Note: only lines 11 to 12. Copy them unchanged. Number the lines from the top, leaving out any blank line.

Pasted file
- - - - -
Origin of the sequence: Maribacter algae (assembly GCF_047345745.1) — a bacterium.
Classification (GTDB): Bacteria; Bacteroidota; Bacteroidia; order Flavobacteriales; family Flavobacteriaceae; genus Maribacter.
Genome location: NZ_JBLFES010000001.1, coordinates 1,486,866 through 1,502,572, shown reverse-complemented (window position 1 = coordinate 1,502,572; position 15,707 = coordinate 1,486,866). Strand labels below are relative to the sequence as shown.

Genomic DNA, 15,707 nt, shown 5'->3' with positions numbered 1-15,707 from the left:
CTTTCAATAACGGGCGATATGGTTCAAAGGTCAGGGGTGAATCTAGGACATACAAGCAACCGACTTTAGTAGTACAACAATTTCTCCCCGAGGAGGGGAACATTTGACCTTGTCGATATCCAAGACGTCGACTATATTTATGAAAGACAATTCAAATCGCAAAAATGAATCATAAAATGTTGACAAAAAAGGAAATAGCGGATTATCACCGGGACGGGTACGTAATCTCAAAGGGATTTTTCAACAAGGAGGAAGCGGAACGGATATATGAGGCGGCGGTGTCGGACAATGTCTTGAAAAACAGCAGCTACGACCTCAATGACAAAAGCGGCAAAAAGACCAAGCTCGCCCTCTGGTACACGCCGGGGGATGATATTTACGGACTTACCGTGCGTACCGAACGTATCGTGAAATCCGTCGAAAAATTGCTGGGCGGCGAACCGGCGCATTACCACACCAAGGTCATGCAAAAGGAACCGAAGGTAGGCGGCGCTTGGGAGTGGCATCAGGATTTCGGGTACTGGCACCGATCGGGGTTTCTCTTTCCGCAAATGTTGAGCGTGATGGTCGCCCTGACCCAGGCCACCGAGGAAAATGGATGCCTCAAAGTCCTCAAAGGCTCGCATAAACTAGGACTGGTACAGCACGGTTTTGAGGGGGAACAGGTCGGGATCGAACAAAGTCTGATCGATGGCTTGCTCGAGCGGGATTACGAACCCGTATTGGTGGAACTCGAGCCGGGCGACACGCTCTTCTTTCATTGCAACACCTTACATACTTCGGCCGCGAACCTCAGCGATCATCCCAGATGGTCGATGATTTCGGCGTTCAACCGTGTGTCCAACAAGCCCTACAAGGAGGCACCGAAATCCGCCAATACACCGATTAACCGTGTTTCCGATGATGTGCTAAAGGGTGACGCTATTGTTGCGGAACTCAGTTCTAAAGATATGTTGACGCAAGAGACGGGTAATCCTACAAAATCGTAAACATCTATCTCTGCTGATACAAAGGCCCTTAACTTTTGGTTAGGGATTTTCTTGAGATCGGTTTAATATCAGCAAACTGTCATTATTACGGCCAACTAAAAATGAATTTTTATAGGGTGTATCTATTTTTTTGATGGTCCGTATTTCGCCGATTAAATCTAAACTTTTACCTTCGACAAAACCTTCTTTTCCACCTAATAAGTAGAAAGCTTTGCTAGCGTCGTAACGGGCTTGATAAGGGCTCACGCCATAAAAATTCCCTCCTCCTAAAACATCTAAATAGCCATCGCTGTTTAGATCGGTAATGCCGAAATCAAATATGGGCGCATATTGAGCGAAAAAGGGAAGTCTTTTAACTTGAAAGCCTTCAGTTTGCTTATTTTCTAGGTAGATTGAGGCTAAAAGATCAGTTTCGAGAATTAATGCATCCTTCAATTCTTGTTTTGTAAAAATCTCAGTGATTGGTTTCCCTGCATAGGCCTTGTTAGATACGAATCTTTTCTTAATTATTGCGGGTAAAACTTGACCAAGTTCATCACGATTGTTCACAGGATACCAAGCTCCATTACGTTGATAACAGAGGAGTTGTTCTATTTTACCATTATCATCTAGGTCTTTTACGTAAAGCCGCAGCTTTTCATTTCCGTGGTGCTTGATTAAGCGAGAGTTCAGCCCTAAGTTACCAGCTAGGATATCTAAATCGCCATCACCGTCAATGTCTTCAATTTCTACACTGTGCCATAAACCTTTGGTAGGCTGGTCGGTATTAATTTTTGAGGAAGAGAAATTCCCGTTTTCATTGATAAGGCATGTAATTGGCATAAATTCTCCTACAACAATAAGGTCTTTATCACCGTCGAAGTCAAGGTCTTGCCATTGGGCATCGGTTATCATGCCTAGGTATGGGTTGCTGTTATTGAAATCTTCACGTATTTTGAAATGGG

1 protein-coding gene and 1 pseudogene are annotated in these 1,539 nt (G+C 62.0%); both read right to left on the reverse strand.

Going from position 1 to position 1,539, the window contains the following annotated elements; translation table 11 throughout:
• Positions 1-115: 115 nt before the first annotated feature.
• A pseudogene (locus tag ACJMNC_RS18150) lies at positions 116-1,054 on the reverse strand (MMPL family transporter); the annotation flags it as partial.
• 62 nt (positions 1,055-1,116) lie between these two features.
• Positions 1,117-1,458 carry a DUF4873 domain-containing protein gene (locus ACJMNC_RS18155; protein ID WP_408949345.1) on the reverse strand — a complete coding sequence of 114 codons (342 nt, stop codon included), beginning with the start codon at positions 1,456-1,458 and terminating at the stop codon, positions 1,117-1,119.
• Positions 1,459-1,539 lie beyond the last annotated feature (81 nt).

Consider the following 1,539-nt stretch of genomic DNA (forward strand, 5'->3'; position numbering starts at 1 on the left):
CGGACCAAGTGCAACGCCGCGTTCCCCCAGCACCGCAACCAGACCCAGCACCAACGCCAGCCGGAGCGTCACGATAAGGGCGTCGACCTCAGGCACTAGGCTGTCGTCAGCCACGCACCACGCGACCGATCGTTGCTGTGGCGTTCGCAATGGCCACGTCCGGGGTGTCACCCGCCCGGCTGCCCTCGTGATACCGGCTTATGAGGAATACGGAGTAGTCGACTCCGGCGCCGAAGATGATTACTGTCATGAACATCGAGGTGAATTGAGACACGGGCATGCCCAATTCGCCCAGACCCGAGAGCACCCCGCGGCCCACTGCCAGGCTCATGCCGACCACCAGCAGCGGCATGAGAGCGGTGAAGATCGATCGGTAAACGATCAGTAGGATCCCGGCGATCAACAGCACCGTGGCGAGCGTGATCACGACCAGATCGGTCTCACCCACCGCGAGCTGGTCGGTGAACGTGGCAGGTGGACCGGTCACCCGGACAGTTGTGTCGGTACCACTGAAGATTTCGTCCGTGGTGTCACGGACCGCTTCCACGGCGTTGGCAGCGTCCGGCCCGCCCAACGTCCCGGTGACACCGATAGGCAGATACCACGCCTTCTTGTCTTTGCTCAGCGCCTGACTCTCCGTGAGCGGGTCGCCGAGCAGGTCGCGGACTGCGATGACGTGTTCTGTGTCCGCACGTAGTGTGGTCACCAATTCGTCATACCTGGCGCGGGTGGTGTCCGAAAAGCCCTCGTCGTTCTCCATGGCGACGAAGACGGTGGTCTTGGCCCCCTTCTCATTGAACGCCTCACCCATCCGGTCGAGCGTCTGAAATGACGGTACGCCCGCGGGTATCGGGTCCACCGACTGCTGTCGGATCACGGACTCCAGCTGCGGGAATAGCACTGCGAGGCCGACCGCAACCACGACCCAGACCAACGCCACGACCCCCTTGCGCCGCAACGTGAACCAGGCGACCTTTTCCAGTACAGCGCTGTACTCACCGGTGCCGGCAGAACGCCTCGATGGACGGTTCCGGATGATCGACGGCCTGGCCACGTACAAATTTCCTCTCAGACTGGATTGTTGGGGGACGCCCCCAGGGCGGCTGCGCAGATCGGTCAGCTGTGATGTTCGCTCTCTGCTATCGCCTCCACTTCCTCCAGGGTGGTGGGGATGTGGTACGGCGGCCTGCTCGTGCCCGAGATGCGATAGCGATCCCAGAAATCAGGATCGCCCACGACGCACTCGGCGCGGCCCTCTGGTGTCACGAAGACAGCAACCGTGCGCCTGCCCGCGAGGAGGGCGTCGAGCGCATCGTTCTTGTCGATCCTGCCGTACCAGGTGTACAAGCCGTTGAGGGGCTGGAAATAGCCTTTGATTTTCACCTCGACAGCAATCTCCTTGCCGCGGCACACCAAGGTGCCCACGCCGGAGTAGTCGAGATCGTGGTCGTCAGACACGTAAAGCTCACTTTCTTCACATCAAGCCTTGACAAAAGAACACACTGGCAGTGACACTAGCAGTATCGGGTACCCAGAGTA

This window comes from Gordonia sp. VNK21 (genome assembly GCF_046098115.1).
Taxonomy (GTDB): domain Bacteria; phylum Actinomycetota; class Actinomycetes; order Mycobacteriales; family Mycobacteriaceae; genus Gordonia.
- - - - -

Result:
• Positions 1,117-1,458 carry a DUF4873 domain-containing protein gene (locus ACJMNC_RS18155; protein ID WP_408949345.1) on the reverse strand — a complete coding sequence of 114 codons (342 nt, stop codon included), beginning with the start codon at positions 1,456-1,458 and terminating at the stop codon, positions 1,117-1,119.
• Positions 1,459-1,539 lie beyond the last annotated feature (81 nt).